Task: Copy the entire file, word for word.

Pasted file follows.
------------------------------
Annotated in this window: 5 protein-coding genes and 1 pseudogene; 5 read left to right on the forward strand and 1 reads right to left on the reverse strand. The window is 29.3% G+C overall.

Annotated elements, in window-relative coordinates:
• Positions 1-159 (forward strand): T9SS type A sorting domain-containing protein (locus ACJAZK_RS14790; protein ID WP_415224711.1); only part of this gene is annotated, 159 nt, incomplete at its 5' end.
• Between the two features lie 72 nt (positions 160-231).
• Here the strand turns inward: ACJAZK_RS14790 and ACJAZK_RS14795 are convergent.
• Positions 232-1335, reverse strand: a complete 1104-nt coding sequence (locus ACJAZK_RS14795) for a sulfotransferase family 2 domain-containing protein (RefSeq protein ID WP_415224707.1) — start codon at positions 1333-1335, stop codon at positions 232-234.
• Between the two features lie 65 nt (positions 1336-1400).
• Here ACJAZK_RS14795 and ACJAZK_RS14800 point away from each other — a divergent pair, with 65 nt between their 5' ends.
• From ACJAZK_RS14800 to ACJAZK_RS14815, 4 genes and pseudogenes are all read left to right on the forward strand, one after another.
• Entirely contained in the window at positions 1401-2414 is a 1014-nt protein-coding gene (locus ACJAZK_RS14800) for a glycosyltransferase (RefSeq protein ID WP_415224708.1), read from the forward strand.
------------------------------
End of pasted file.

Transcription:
Annotated in this window: 5 protein-coding genes and 1 pseudogene; 5 read left to right on the forward strand and 1 reads right to left on the reverse strand. The window is 29.3% G+C overall.

Annotated elements, in window-relative coordinates:
• Positions 1-159 (forward strand): T9SS type A sorting domain-containing protein (locus ACJAZK_RS14790; protein ID WP_415224711.1); only part of this gene is annotated, 159 nt, incomplete at its 5' end.
• Between the two features lie 72 nt (positions 160-231).
• Here the strand turns inward: ACJAZK_RS14790 and ACJAZK_RS14795 are convergent.
• Positions 232-1335, reverse strand: a complete 1104-nt coding sequence (locus ACJAZK_RS14795) for a sulfotransferase family 2 domain-containing protein (RefSeq protein ID WP_415224707.1) — start codon at positions 1333-1335, stop codon at positions 232-234.
• Between the two features lie 65 nt (positions 1336-1400).
• Here ACJAZK_RS14795 and ACJAZK_RS14800 point away from each other — a divergent pair, with 65 nt between their 5' ends.
• From ACJAZK_RS14800 to ACJAZK_RS14815, 4 genes and pseudogenes are all read left to right on the forward strand, one after another.
• Entirely contained in the window at positions 1401-2414 is a 1014-nt protein-coding gene (locus ACJAZK_RS14800) for a glycosyltransferase (RefSeq protein ID WP_415224708.1), read from the forward strand.